If you want to get out of the disconnection dance, blame and withdrawal are two behaviours that won’t allow this to happen. Even though both of these coping strategies are somewhat effective in giving space and being self-protective, they both lead to distancing and can trigger the other partner making the cycle worse. Moving away from each other is not the solution. Being more exposed, vulnerable and open (ie taking risks) leads to connection.
What is difficult for partners in relationship is taking risks, being open and more vulnerable. Blaming and withdrawing are easier and self-protecting. We learned these in our early days in childhood. Most of us learned these behaviours as they served us on some level. To be invisible could avoid punishment or to blame, (ie point the fault towards a sibling) also avoided punishment or pain. Wired in to avoid pain, these strategies can have a more adverse effect in relationships. When using these avoidance patterns they don’t allow you to take responsibility for your feelings nor do they invite you to reach for your partner for closeness or connection.
To avoid pain, evolution has also wired in another reason to not risk reaching for another when there is “risk of rejection”. What if we did reach for our partner, risk and be open and vulnerable and we are rejected or abandoned. These underlying fears are the crucibles to keep the blaming and withdrawal behaviours alive in our primary and most intimate relationships. To risk and to be rejected is synonymous to “death”. Brain scans show us that rejection is registered and experienced in the brain as if we were physically hit by a 2’x4’. The pain registers the same.
Turning away or not being there for someone when they most need the comfort and closeness is also painful. For example, a woman discovers she is having a miscarriage and her partner doesn’t know what to do when he sees the blood. He freaks out when she calls him. Instead of going towards her, he leaves to calm his nerves and goes into task mode, ie calls the hospital and taxi. In her most vulnerable moment, he moves away from her, and she feels rejected. What happens next is: she makes a decision, “I will never allow myself to need you that much again” and she shuts down from her partner, pulling in to never risk exposing herself. For years this goes on. She is no longer vulnerable or open to her partner.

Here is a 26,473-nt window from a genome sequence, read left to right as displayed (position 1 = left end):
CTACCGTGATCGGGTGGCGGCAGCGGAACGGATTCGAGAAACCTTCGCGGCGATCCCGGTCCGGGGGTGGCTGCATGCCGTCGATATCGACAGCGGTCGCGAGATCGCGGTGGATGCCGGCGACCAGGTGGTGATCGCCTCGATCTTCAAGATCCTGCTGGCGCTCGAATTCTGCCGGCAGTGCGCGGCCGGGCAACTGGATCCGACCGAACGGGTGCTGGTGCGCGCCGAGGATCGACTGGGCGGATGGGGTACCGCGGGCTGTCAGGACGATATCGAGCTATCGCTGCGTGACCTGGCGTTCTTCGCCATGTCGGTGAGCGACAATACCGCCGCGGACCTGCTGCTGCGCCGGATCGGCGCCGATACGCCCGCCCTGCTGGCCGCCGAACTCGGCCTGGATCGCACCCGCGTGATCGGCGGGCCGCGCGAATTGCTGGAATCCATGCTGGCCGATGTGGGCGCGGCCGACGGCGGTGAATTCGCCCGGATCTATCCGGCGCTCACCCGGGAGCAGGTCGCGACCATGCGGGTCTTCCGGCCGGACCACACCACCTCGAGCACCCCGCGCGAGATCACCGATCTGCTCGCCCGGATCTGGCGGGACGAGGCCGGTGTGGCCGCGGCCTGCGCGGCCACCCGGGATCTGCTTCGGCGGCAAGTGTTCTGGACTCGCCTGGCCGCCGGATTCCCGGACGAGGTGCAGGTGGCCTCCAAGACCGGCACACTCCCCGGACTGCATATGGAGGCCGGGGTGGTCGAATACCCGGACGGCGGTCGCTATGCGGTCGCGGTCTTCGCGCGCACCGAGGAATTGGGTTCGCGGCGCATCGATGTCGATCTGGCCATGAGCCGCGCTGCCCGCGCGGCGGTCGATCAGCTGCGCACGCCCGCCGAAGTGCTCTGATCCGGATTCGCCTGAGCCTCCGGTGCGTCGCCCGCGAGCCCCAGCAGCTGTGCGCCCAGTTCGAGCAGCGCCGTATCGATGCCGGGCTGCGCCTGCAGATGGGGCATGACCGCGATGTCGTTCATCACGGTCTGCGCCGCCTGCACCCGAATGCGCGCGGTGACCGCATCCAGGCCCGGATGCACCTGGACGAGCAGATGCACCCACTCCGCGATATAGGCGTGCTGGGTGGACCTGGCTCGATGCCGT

Ultimately, he experiences her distancing behaviour, feels her lack of warmth, comfort, also experiencing his own version of
rejection/abandonment. Not ever revisiting this event in a heartfelt way, they co-exist in their marriage dancing between their defenses and lack of openness. She is nasty and nitpicky, using blame as a way to keep herself protected and distant and he does the same. They become the “Bickersons”, living a life of judging and blaming, undermining one another.
Love is Risky Business
To remove or lower the defenses of blame and withdrawal, one must be willing to feel ones’ own vulnerability, be open to sharing this vulnerability and take risks. Using vulnerable language versus blame/criticism invites a partner in…. “I feel sad when you don’t look at me”, I long for you to hold me after we make love so that I can feel connected”, “I get afraid when I don’t hear from you while you are on the business trip” Of course, there is a risk in being this open and vulnerable. What if my partner thinks I am too needy? What if he won’t come to me when I call? Will I hurt more than I do now? Love doesn’t come without intimacy and therefore the very thing we are avoiding: “intimate connection” leads to disconnection.
You cannot heal wounds that you can’t open
Everybody is afraid of intimacy. Intimacy means exposing yourself. Intimacy brings you close to another. Dropping all of your defenses makes intimacy possible. However, the fear is we drop all our defenses, who knows what the other it going to do with you. Thus we are hiding from others and ourselves. It feels safer to keep the defense because the other can take advantage of your weakness, your vulnerabilities. Intimacy is an essential need. Everybody longs for it and wants the other to be intimate versus taking the risk to become intimate first. However, to heal our wounds, they must be seen, felt and held. Exposing these long held hurts and vulnerabilities is the path to liberating oneself from the endless suffering and energy it takes to suppress our vulnerabilities. Being intimate is a scary and risky, yet a necessary part of having authentic human connection.